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The not-so-hidden harms of anti-obesity messaging


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I think you would have to be living under a rock to not notice that a LOT of health messaging — both in public health and in the doctor’s office — is focused on body weight, specifically, about the “obesity epidemic.” But is this anti-obesity messaging helping, or harming?

Results of a research study published in September 2021 is among the growing body of research that suggests the answer is harm. In this study, the researchers asked 2,901 patients who were receiving higher levels of eating disorder treatment (inpatient residential care, partial hospitalization, or intensive outpatient care) “Can you remember if there was something that happened that led to the start of your eating disorder?” Eighteen percent of patients said that anti-obesity messaging triggered their eating disorder, with messaging in school curriculum being the most common source.

Even worse, patients who identified this messaging as triggering their eating disorder tended to have more severe symptoms than patients who identified a different trigger or couldn’t identify a specific trigger.

Given that eating disorders are on the rise, generally, and particularly among people who are higher on the weight spectrum, this is alarming. Even worse, the harm of anti-obesity messaging extends much further than its role as a potential eating disorder trigger.

What does “obesity” really mean?

If you get really nuanced about it, the word “obesity” has different meanings. Someone could be “obese” if they fall in that section of the BMI chart based on their height and weight. It could mean that someone has metabolic characteristics such as inflamed fat tissue that may be directly contributing to health problems — even if they don’t have a BMI in the “obese” range.

The American Medical Association decided to label “obesity” as a disease in 2013, going against the advice of its own Council on Science and Public Health. There were many reasons behind this political move, some more dubious than others, one of the arguments frequently put forward is that fat people face stigma and discrimination — unlike people with diabetes, high blood pressure or high cholesterol, for example — so labeling “obesity” as a disease will help reduce stigma.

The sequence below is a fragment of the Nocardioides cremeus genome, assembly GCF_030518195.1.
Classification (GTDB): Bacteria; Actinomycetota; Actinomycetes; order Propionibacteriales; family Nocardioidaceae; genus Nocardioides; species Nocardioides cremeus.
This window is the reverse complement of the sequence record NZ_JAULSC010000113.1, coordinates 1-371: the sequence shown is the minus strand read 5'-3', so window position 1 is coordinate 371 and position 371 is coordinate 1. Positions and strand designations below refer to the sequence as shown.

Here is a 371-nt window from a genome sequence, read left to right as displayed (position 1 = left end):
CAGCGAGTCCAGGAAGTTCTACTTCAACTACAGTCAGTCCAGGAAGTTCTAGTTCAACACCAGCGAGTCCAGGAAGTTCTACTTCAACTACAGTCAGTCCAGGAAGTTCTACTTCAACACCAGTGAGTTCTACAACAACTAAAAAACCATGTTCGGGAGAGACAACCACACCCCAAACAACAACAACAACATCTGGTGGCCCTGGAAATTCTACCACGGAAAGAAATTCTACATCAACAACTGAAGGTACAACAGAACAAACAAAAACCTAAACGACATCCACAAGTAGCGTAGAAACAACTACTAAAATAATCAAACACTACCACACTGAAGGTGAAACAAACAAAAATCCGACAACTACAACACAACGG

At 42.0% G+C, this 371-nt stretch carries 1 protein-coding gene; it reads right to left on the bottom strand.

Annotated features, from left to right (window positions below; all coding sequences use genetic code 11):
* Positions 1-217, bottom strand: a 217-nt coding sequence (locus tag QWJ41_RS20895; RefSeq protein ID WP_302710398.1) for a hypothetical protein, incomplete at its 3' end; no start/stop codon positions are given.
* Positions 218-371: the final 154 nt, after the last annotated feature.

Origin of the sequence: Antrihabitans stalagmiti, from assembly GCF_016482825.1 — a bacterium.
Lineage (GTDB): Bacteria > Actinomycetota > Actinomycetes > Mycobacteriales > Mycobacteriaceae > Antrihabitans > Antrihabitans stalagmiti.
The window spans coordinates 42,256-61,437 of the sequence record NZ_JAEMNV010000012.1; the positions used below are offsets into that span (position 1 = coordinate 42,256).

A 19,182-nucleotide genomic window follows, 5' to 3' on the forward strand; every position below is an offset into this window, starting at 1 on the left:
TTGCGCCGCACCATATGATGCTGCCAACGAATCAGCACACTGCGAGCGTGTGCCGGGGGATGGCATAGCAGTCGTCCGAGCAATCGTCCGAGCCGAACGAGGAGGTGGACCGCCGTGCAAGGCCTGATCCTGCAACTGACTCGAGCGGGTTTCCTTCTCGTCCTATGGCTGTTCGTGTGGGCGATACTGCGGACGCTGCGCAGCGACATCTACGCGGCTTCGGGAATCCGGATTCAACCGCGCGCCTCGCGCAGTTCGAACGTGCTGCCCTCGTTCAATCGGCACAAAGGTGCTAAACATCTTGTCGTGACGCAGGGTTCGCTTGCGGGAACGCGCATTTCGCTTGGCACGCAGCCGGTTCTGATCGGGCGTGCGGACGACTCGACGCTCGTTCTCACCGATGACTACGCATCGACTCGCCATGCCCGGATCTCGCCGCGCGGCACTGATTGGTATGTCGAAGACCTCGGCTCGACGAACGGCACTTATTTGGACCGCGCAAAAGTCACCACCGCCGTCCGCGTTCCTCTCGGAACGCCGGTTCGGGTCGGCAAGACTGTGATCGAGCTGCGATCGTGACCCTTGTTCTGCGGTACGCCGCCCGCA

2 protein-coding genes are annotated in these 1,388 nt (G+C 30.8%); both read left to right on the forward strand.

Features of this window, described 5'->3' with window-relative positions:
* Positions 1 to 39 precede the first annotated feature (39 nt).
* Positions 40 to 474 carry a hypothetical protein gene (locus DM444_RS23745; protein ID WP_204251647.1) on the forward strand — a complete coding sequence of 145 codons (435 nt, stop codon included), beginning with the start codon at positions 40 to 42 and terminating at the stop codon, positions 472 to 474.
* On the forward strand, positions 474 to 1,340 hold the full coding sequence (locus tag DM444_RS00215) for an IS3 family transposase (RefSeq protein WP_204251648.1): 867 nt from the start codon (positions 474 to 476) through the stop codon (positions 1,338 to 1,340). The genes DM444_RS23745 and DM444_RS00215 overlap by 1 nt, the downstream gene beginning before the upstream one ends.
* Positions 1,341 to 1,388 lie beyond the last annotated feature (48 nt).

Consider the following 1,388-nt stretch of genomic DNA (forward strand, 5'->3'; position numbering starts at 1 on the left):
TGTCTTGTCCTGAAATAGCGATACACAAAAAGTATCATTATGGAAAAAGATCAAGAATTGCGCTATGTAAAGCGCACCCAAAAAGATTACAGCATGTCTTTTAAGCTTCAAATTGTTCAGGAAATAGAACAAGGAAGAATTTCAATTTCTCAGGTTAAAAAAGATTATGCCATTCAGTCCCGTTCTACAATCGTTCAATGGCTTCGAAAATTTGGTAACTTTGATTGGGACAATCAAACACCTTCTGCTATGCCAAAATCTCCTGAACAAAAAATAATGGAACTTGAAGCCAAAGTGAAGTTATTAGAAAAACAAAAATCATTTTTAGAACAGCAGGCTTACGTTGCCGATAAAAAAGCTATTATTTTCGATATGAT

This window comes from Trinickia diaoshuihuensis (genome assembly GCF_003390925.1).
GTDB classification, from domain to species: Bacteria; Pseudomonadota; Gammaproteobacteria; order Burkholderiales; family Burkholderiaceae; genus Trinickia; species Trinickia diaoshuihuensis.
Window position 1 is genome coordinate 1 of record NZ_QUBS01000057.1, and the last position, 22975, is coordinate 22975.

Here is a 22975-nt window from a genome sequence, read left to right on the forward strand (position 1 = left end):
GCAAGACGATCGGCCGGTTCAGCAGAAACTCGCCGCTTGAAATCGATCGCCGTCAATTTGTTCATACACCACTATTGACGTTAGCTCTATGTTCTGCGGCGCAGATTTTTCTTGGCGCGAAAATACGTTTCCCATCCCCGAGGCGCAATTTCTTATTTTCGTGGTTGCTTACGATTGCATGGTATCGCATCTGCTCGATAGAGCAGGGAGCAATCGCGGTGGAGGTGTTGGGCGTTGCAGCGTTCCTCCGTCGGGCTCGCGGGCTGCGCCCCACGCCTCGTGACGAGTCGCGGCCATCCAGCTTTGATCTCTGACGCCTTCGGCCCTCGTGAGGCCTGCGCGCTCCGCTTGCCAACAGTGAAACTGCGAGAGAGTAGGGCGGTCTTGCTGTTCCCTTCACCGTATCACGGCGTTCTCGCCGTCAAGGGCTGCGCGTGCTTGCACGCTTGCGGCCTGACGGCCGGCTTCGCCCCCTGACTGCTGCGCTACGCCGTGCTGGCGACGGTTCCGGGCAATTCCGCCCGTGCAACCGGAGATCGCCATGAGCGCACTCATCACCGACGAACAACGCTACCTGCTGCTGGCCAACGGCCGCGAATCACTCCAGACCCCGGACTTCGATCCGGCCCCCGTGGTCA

Part of the controversy over the “obesity-as-disease” idea is that there’s no definitive agreement of what “obesity” is. How are you going to measure it? BMI is certainly an imperfect measure, as many people with “obese” BMIs do have excess fat tissue, but that fat tissue is perfectly healthy and the person has no metabolic health concerns (such as high blood sugar, blood pressure or cholesterol). Some people with “obese” BMIs do not have excess fat tissue — take Dwayne “The Rock” Johnson, for example.

Nevertheless, I’ve had clients who become very worried because they realized that their BMI has “crossed the line” into the “obese” range, as if suddenly their health is in great peril.

What’s wrong with the word “obese”? Semantics and stigma

Certainly, the general public (including many healthcare providers) views having a BMI in the “obese” range as being unhealthy. This contributes to the idea that all fat people are diseased, and does nothing to reduce weight stigma, despite claims to the contrary.

Just look at the ever-present media coverage of “the war on obesity,” which might as well be translated to “the war on people with obesity.” Or, consider the comments sections of online articles, blogs and Instagram posts written by people in larger bodies. Labeling someone as “obese,” given the tremendous amount of weight stigma in society and in healthcare, leads to internalized weight stigma, which can directly harm physical and mental health.